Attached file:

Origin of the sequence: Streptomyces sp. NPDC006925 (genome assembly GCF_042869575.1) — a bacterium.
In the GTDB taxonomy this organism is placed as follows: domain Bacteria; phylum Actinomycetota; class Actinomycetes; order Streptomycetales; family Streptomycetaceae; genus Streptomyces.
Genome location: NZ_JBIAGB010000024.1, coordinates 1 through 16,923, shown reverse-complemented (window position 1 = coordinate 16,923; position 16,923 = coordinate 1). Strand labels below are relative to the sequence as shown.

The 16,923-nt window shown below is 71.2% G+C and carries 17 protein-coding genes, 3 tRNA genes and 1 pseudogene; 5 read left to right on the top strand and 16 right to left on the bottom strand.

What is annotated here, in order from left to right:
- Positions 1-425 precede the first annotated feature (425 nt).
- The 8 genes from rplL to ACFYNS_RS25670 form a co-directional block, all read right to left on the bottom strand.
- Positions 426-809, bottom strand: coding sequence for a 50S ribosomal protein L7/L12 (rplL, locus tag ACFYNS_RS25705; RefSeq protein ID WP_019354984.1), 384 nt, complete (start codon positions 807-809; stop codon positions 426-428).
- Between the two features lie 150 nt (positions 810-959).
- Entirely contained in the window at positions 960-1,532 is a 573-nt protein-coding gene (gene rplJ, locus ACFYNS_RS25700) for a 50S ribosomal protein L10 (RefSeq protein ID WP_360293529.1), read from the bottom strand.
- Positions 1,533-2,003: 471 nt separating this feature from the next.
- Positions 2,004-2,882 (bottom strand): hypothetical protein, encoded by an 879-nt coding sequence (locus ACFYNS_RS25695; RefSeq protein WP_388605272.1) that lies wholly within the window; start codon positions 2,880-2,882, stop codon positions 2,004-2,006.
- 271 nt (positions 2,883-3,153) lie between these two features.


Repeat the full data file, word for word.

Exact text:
Origin of the sequence: Streptomyces sp. NPDC006925 (genome assembly GCF_042869575.1) — a bacterium.
In the GTDB taxonomy this organism is placed as follows: domain Bacteria; phylum Actinomycetota; class Actinomycetes; order Streptomycetales; family Streptomycetaceae; genus Streptomyces.
Genome location: NZ_JBIAGB010000024.1, coordinates 1 through 16,923, shown reverse-complemented (window position 1 = coordinate 16,923; position 16,923 = coordinate 1). Strand labels below are relative to the sequence as shown.

The 16,923-nt window shown below is 71.2% G+C and carries 17 protein-coding genes, 3 tRNA genes and 1 pseudogene; 5 read left to right on the top strand and 16 right to left on the bottom strand.

What is annotated here, in order from left to right:
- Positions 1-425 precede the first annotated feature (425 nt).
- The 8 genes from rplL to ACFYNS_RS25670 form a co-directional block, all read right to left on the bottom strand.
- Positions 426-809, bottom strand: coding sequence for a 50S ribosomal protein L7/L12 (rplL, locus tag ACFYNS_RS25705; RefSeq protein ID WP_019354984.1), 384 nt, complete (start codon positions 807-809; stop codon positions 426-428).
- Between the two features lie 150 nt (positions 810-959).
- Entirely contained in the window at positions 960-1,532 is a 573-nt protein-coding gene (gene rplJ, locus ACFYNS_RS25700) for a 50S ribosomal protein L10 (RefSeq protein ID WP_360293529.1), read from the bottom strand.
- Positions 1,533-2,003: 471 nt separating this feature from the next.
- Positions 2,004-2,882 (bottom strand): hypothetical protein, encoded by an 879-nt coding sequence (locus ACFYNS_RS25695; RefSeq protein WP_388605272.1) that lies wholly within the window; start codon positions 2,880-2,882, stop codon positions 2,004-2,006.
- 271 nt (positions 2,883-3,153) lie between these two features.